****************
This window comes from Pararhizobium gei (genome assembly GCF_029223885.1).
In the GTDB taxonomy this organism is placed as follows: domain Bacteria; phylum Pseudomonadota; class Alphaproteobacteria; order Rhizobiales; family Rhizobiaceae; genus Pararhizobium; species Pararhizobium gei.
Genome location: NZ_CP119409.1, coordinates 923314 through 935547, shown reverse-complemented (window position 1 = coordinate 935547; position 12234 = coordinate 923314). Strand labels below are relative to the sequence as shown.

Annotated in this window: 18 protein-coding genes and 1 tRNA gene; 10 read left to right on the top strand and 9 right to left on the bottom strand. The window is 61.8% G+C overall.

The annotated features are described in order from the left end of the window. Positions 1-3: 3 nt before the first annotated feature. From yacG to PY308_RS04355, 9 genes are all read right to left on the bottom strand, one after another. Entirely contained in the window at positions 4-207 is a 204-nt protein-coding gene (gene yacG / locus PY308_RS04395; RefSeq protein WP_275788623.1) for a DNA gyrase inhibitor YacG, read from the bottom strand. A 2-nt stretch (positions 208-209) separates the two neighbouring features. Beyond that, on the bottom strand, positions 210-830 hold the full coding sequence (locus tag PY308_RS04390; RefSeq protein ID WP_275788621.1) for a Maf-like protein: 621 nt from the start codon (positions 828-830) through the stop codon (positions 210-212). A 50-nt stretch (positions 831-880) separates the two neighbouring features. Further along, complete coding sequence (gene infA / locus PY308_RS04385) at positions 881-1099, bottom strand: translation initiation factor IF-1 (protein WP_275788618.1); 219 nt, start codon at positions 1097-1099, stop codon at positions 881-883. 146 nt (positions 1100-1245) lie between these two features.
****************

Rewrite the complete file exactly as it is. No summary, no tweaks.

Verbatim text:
This window comes from Pararhizobium gei (genome assembly GCF_029223885.1).
In the GTDB taxonomy this organism is placed as follows: domain Bacteria; phylum Pseudomonadota; class Alphaproteobacteria; order Rhizobiales; family Rhizobiaceae; genus Pararhizobium; species Pararhizobium gei.
Genome location: NZ_CP119409.1, coordinates 923314 through 935547, shown reverse-complemented (window position 1 = coordinate 935547; position 12234 = coordinate 923314). Strand labels below are relative to the sequence as shown.

Annotated in this window: 18 protein-coding genes and 1 tRNA gene; 10 read left to right on the top strand and 9 right to left on the bottom strand. The window is 61.8% G+C overall.

The annotated features are described in order from the left end of the window. Positions 1-3: 3 nt before the first annotated feature. From yacG to PY308_RS04355, 9 genes are all read right to left on the bottom strand, one after another. Entirely contained in the window at positions 4-207 is a 204-nt protein-coding gene (gene yacG / locus PY308_RS04395; RefSeq protein WP_275788623.1) for a DNA gyrase inhibitor YacG, read from the bottom strand. A 2-nt stretch (positions 208-209) separates the two neighbouring features. Beyond that, on the bottom strand, positions 210-830 hold the full coding sequence (locus tag PY308_RS04390; RefSeq protein ID WP_275788621.1) for a Maf-like protein: 621 nt from the start codon (positions 828-830) through the stop codon (positions 210-212). A 50-nt stretch (positions 831-880) separates the two neighbouring features. Further along, complete coding sequence (gene infA / locus PY308_RS04385) at positions 881-1099, bottom strand: translation initiation factor IF-1 (protein WP_275788618.1); 219 nt, start codon at positions 1097-1099, stop codon at positions 881-883. 146 nt (positions 1100-1245) lie between these two features.